Matthew Wiggins v. Janet Northrup, Trustee, No. 15-40606 (5th Cir. 2016)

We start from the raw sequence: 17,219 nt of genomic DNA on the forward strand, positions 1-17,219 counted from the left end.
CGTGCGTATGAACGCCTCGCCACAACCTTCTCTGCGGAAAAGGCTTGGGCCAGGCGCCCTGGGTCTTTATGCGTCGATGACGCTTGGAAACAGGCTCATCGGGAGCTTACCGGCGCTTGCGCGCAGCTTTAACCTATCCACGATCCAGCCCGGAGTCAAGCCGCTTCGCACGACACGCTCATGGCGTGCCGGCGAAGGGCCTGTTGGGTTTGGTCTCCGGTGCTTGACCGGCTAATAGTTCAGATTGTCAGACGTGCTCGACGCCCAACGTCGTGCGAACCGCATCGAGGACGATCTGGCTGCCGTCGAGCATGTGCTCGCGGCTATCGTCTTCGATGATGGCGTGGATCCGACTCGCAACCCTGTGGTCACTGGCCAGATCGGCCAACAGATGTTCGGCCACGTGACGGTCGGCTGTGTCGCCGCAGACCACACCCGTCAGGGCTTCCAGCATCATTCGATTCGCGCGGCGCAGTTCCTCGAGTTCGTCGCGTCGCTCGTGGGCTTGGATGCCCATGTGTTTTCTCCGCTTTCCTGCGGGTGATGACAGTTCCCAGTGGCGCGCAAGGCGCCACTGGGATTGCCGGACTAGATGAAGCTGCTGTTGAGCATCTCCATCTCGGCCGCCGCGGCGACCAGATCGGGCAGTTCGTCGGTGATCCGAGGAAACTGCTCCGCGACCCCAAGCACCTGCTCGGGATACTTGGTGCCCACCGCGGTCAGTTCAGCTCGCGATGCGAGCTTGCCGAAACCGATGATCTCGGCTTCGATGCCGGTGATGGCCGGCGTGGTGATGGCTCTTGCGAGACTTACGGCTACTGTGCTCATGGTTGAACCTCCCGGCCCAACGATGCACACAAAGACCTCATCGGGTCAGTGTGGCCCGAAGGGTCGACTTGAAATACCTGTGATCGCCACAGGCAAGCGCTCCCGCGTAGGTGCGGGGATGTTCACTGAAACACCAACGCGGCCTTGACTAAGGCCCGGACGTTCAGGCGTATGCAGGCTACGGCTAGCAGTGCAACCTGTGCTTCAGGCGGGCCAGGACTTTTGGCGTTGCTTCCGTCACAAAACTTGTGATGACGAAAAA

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Case: 15-40606 Document: 00513461692 Page: 1 Date Filed: 04/12/2016 IN THE UNITED STATES COURT OF APPEALS FOR THE FIFTH CIRCUIT No. 15-40606 United States Court of Appeals Fifth Circuit FILED In the matter of: AMELIA VICTORIA KELLY, Debtor April 12, 2016 Lyle W. Cayce Clerk -----------------------------MATTHEW D. WIGGINS, Appellant v. JANET NORTHRUP, Trustee, Appellee Appeal from the United States District Court for the Southern District of Texas USDC No. 3:14-CV-200 Before JONES and SMITH, Circuit Judges, and BOYLE,* District Judge. EDITH H. JONES, Circuit Judge:** This appeal arises from an adversary proceeding in the bankruptcy court. Janet Northrup, the chapter 7 trustee of Amelia Kelly’s bankruptcy * District Judge of the Northern District of Texas, sitting by designation. ** Pursuant to 5TH CIR. R. 47.5, the court has determined that this opinion should not be published and is not precedent except under the limited circumstances set forth in 5TH CIR. R. 47.5.4. Case: 15-40606 Document: 00513461692 Page: 2 Date Filed: 04/12/2016 No. 15-40606 estate, sued Matthew Wiggins for trespass based on his operation of a bed-andbreakfast in a house that Kelly owned. Northrup prevailed and received a judgment for over $155,000. The district court affirmed on appeal. We MODIFY the judgment in part and otherwise AFFIRM. BACKGROUND In 2006, Kelly purchased a house at 701 Bay Avenue in Kemah, Texas for over $693,000. In order to purchase the home, Kelly executed a note, payable to First Franklin Bank, which was secured by a deed of trust on the property. Kelly’s plan was to operate the property as a bed and breakfast. Three years later, Wiggins became her partner in the bed and breakfast enterprise. Wiggins loaned her money (allegedly $400,000, but this was not in evidence before the bankruptcy court) and in return Kelly executed a deed of trust on the Bay Avenue property in his favor. Kelly never paid Wiggins anything. Just seven months later, in January 2010, Wiggins’s trustee foreclosed on Kelly’s interest in the property. Wiggins bought the property at the subsequent foreclosure sale and took possession. In February 2011, Wiggins refinanced the property through Texas Citizens Bank (TCB). Wiggins executed a note for $1,000,000 and a deed of trust on the Bay Avenue property in favor of TCB. He used approximately $706,000 of the loan amount to pay off Kelly’s First Franklin note. Later that month, Kelly sued Wiggins in the 122nd District Court in Galveston County, Texas seeking, inter alia, to void the foreclosure. After a trial in February 2012, the state court entered a judgment that the foreclosure was void and there were no valid agreements between Kelly and Wiggins. The court awarded title and possession to Kelly, but granted Wiggins a $660,000 judgment lien on the Bay Avenue property in recognition of the money he had spent to purchase, preserve, and improve the property. 2 Case: 15-40606 Document: 00513461692 Page: 3 Date Filed: 04/12/2016 No. 15-40606 In spite of the judgment, Wiggins remained in possession of the Bay Avenue property and operated it as a bed and breakfast called “Captain’s Quarters.” In October 2012, Kelly filed a voluntary petition for relief under chapter 13 of the Bankruptcy Code. This was converted to a chapter 7 petition less than one month later. Northrup was appointed as the trustee of Kelly’s chapter 7 bankruptcy estate. Before the conversion, Wiggins moved for, and received, relief from the stay to foreclose on the property, and Northrup, after her appointment, did not object. In January 2013, however, Northrup filed this adversary proceeding, demanding that Wiggins vacate the property and seeking trespass damages against him. The bankruptcy court held a trial in November 2013 and entered judgment one month later. The bankruptcy court found that the Bay Avenue property was owned by the bankruptcy estate (because Kelly retained only a limited interest therein) and was subject to TCB’s first lien and Wiggins’s second lien. The court also found that Wiggins was liable for trespass from the date he took possession of the property following his purchase at the voided foreclosure sale until the present. Several months later, the court awarded trespass damages, based on a reasonable rental rate for the property from January 2010 until February 2014, in the amount of $196,000. The bankruptcy court, however, allowed Wiggins an offset for the amount he paid in property taxes during that period, thus reducing the judgment to $155,502. The court rejected Wiggins’s additional offset claims for his payment of the insurance on the Bay Avenue property and note payments to First Franklin and TCB. Wiggins timely appealed to the district court, which affirmed in all aspects relevant to this appeal. Wiggins now timely appeals to this court. 3 Case: 15-40606 Document: 00513461692 Page: 4 Date Filed: 04/12/2016 No. 15-40606 DISCUSSION In a bankruptcy appeal, when the district court is the court of first review, this court applies “the same standards of review to the bankruptcy court’s findings of fact and conclusions of law as applied by the district court.” U.S. Dep’t of Educ. v. Gerhardt (In re Gerhardt), 348 F.3d 89, 91 (5th Cir. 2003). Thus, we review the bankruptcy court’s legal conclusions de novo and the court’s factual findings for clear error. Id. On appeal, Wiggins challenges both the bankruptcy court’s finding of trespass liability and its damages calculations. We discuss each issue in turn. I. Wiggins’s status as a mortgagee-in-possession Wiggins argues initially that, instead of being a trespasser at the Bay Avenue property, he was a mortgagee-in-possession under Texas law and thus lawfully in possession of the house. See, e.g., Dominey v. Unknown Heirs & Legal Representatives of Lokomski, 172 S.W.3d 67, 74 (Tex. App.—Fort Worth 2005, no pet.). Northrup challenges this argument while also contending that Wiggins waived the issue by not raising it before the bankruptcy court. Wiggins has indeed waived this argument. In the bankruptcy court, Wiggins testified that he believed his possession lawful under the 2009 deed of trust. But he never articulated or argued a mortgagee-in-possession theory in his pleadings or at trial, nor did he cite any case that would establish his lawful possession under Texas law. To preserve an argument for appeal, it must be “raised to such a degree that the trial court may rule on it.” Templeton v. O’Cheskey (In re Am. Hous. Found.), 785 F.3d 143, 159–60 (5th Cir. 2015) (quoting Butler Aviation Int’l, Inc. v. Whyte (In re Fairchild Aircraft Corp.), 6 F.3d 1119, 1128 (5th Cir. 1993)). Moreover, “[i]t is well established that we do not consider arguments or claims not presented to the bankruptcy court.” Gilchrest v. Westcott (In re Gilchrest), 891 F.2d 559, 561 (5th Cir. 1990). It is certainly not enough to put facts into evidence that could support a legal theory 4 Case: 15-40606 Document: 00513461692 Page: 5 Date Filed: 04/12/2016 No. 15-40606 without identifying the theory, the legal significance of those facts, and any favorable case law. Thus, Wiggins has waived his mortgagee-in-possession argument. II. Damages barred by res judicata Wiggins’s first argument against the damage award is that the trespass damages for the period preceding the state court judgment are barred by res judicata because Kelly could have sued for them in her state court litigation. See, e.g., Test Masters Educ. Servs., Inc. v. Singh, 428 F.3d 559, 571 (5th Cir. 2005). Again, Wiggins has waived this argument by failing to present it to the bankruptcy court. Wiggins’s answer to the adversary complaint stated that he planned to raise res judicata as an affirmative defense, but he did not specify how he believed res judicata applied. The parties’ joint pretrial statement and Wiggins’s proposed findings of fact and conclusions of law list res judicata as a contested issue of law, but only as applied to Northrup’s attempt to relitigate facts from the November 2012 relief from stay proceedings: “[N]amely that Wiggins was not adequately protected and was entitled to pursue all of his available rights under state law, including foreclosure of the property.” The first time Wiggins raised the res judicata effect of the state court judgment on his trespass damages was in the designation of issues on appeal to the district court. See Fed. R. Bankr. P. 8009(a)(1)(A). This is simply too late. To preserve this argument, Wiggins must have first presented this iteration of the res judicata defense to the bankruptcy court. See Gilchrest, 891 F.2d at 561. It is waived. 5 Case: 15-40606 Document: 00513461692 Page: 6 Date Filed: 04/12/2016 No. 15-40606 III. Damages during the period after the property was claimed as exempt Wiggins contends that Northrup had no right to seek damages after Kelly claimed the property as exempt from her bankruptcy estate under 11U.S.C. § 522(l). He asserts that the property was, at that point, outside of the estate and thus Northrup had no capacity to seek damages for trespass. This argument may be incorrect on the merits, see Schwab v. Reilly, 560 U.S. 770, 781–82, 130 S. Ct. 2652, 2661–62 (2010), but in any event, it is also waived because Wiggins never raised it with the bankruptcy court. In arguing that the issue is properly preserved, Wiggins cites only his brief before the district court and the district court’s opinion, but the citations prove the insufficiency of error preservation. IV. Offsets to trespass damages Finally, Wiggins argues that he is entitled to offset the trespass damages by his insurance payments and note payments to First Franklin and TCB. Wiggins properly preserved this contention in the bankruptcy court. Furthermore, we agree that the bankruptcy court erred in refusing these offsets. “[T]he measure of damages in a trespass case is the sum necessary to make the victim whole, no more, no less.” Coinmach Corp. v. Aspenwood Apartment Corp., 417 S.W.3d 909, 921 (Tex. 2013) (quoting Meridien Hotels, Inc. v. LHO Fin. P’ship I, L.P., 255 S.W.3d 807, 821 (Tex. App.—Dallas 2008, no pet.). 1 When calculating trespass damages in cases involving rental property, it makes sense to begin with a reasonable rental rate. See id. at 921– 22. In this case, the bankruptcy court found—based on Wiggins’s testimony— See also Stevenson v. E.I. DuPont De Nemours & Co., 327 F.3d 400, 408 (5th Cir. 2003) (“Recovery for temporary trespass is limited to the ‘amount necessary to place the owner of the property in the same position he occupied prior to the injury.’”) (quoting Kraft v. Langford, 565 S.W.2d 223, 227 (Tex. 1978)). 1 6 Case: 15-40606 Document: 00513461692 Page: 7 Date Filed: 04/12/2016 No. 15-40606 that the reasonable rental rate was $4,000 per month. Wiggins admits and we agree this was not a clearly erroneous finding. Next, adjustments must be made to this reasonable rental rate to account for the facts underlying the trespass. See Mullendore v. Muehlstein, 441 S.W.3d 426, 428 (Tex. App.—El Paso 2014, pet. abated) (“The calculation of damages for temporary injuries to real property should be tailored to the circumstances of the specific case.”). This is evident from the Texas Supreme Court’s admonition that damages in a trespass case endeavor to make the victim whole, not provide a windfall. The bankruptcy court correctly applied this principle when it reduced the total damages by the amount of taxes Wiggins paid on the property. Taxes were owed regardless of who possessed the property. Since Northrup did not make those payments, awarding her the full amount of a rental rate without deducting Wiggins’s tax payments would constitute a windfall. This approach, adjusting the reasonable rental rate to account for the factual circumstances of the trespass, comports with the limited Texas case law on trespass damages. See Coinmach, 417 S.W.3d at 920 (“[W]e have rarely addressed trespass damages in detail . . . .”). For instance, in Mangham v. Hall, a case cited with approval in Coinmach, id. at 921 & n.7, a plaintiff sued for damage done to its business due to trespass. 564 S.W.2d 465, 468–69 (Tex. App.—Corpus Christi 1978, writ ref’d n.r.e.). The trial court had calculated the damages based on projected gross receipts. Id. at 470. But the court of appeals vacated the plaintiff’s damages award and remanded for a consideration of the proper measure of damages: net profits, not gross receipts. Id. In doing so, the court stressed that the trial court must ascertain the plaintiff’s precise expenses to calculate net profits. Id. at 470–71. An award of gross receipts failed to account for the fact that the plaintiff’s lost business would have generated increased expenses in addition to increased profits. Id. 7 Case: 15-40606 Document: 00513461692 Page: 8 Date Filed: 04/12/2016 No. 15-40606 at 470. The court stated that allowing the plaintiffs to recover gross receipts would operate as a “windfall” and “place them in a better financial condition than they would have occupied had the trespasses not occurred.” Id. 2 The bankruptcy court’s failure also to adjust the reasonable rental rate by deducting the insurance and note payments is a windfall for Northrup. Wiggins testified that the “fair market rental” value of the property was $4,000 per month. As the gross rental rate, 3 that rate would have covered all the regular expenses of maintaining and operating the rental property. See Rexam Bev. Can Co. v. Bolger, 620 F.3d 718, 733 (7th Cir. 2010) (“In a gross rent situation, a landlord needs to use some of the rent payments (or other funds under his control) to cover utilities, insurance, taxes, and other ‘costs and expenses of maintaining the property.’”). The property’s expenses would We recognize that the Restatement (Second) of Torts provides that a trespass plaintiff “is entitled to recover as damages for the loss of the value of the use, at least the rental value of the chattel or land during the period of deprivation.” § 931, cmt. b (1979) (emphasis added); see also 1 Dan B. Dobbs, Law of Remedies § 5.8(2), at 789 (2d ed. 1993) (“Use of the objective rental value measure . . . means that[:]” “whether the trespasser actually gained any benefit from the land is not controlling and he remains liable for rental value even if he lost money in his use of the land” and “plaintiff is entitled to recover rental value even if the plaintiff himself could not reach the land, did not intend to use it, and would not have rented it to others.”). This absolutist view that reasonable rental value sets the floor for trespass damages finds some support in Texas case law. See City of Austin v. Teague, 570 S.W.2d 389, 394 (Tex. 1978) (“Loss of rentals is an appropriate measure of damages for the temporary loss of use of land. Rental value is ‘that amount which, in the ordinary course of business, the premises would bring or for which they could be rented, or the value, as ascertained by proof of what the premises would rent for, and not the probable profit which might accrue.’”) (citations omitted and emphasis added) (quoting 76 C.J.S. Rental at 1168 (1952)). However, this view finds no foothold in the Texas Supreme Court’s most recent (and thorough) pronouncement on trespass damages, Coinmach, where Teague is not even mentioned or cited. Furthermore, one Texas appeals court recently dismissed Teague’s language on rental value as dicta. See Mullendore, 441 S.W.3d at 429. 2 Whether the $4,000 reasonable rent is gross or net of expenses is not explicit in the record but can be inferred from the bankruptcy court’s ruling: it must be gross. Otherwise, it would have been inappropriate for the bankruptcy court to subtract taxes from the rental value net of expenses. 3 8 Case: 15-40606 Document: 00513461692 Page: 9 Date Filed: 04/12/2016 No. 15-40606 necessarily have included insuring the property and paying the notes: the notes would remain payable no matter who possessed the property and the deeds of trust required the property to be insured. Awarding Northrup the full amount of the rental rate without deducting Wiggins’s payments on behalf of the property constitutes a windfall. The bankruptcy court, however, found that the insurance and note payments should not be offset from the damages award because they were made “primarily for [Wiggins’s] benefit.” But that misses the point of the Texas Supreme Court’s admonition in Coinmach that the proper measure of trespass damages is the amount necessary to make the plaintiff whole—no more and no less. The point, therefore, is that Northrup should not be able to recoup those payments as “expenses” built into the reasonable rental rate when Wiggins made the payments. Put otherwise, had Wiggins failed to make these payments (and the banks, counterintuitively, had not foreclosed), Northrup would have used up all of the “fair market rental” value—and more—to reinstate the loans; she should not be compensated for costs of preserving the property that she did not have to bear. In this case, unfortunately for Northrup, that leaves her with nothing. Northrup has the burden of proving damages. See Mangham, 564 S.W.2d at 469. The bankruptcy court concluded that the total damages, based on the reasonable rental rate, were $196,000. But as the bankruptcy court recounts in the findings of fact section of its opinion, Wiggins presented evidence that he paid $40,498 in property taxes, $12,000 to insure the property from 2012 to 2013, and $205,900 in note payments (attributable to the property) to First Franklin Bank and TCB. He also testified that the Bay Avenue property was “not profitable” during the time he operated it. Northrup did not contradict these figures, nor did she present evidence of her own describing what portion of the $4,000 per month would be net profit and what portion constituted 9 Case: 15-40606 Document: 00513461692 Page: 10 Date Filed: 04/12/2016 No. 15-40606 expenses. Northup also testified that the estate had no money to insure or maintain the property or operate it as a bed and breakfast. Since Wiggins’s evidence was uncontroverted, there can be no clear error in these findings. Based on the above figures and testimony, after deducting the relevant expenses—taxes, insurance, and note payments—the Bay Avenue property operated at a loss. 4 Making Northrup whole, as the Texas Supreme Court instructs we must, means awarding her nothing. CONCLUSION For the foregoing reasons, the judgment of the bankruptcy court is MODIFIED to award $0 to Northrup as damages for trespass. To the extent that Wiggins challenged other aspects of the judgment, the judgment of the district court affirming the judgment of the bankruptcy court is itself AFFIRMED. This should come as no shock. According to one bed and breakfast industry expert, “the industry doesn’t track the failure rate of B&Bs but . . . overleveraging and overpaying . . .‘cause failures on a fairly large scale.’” Alyssa Abkowitz, A New Crop of Bed and Breakfasts: Healthy Demand for Intimate Lodging is Spurring a New Generation of Investor-Innkeepers, Wall St. J., Nov. 27, 2013, /SB10001424052702304337404579212391514154998 4 10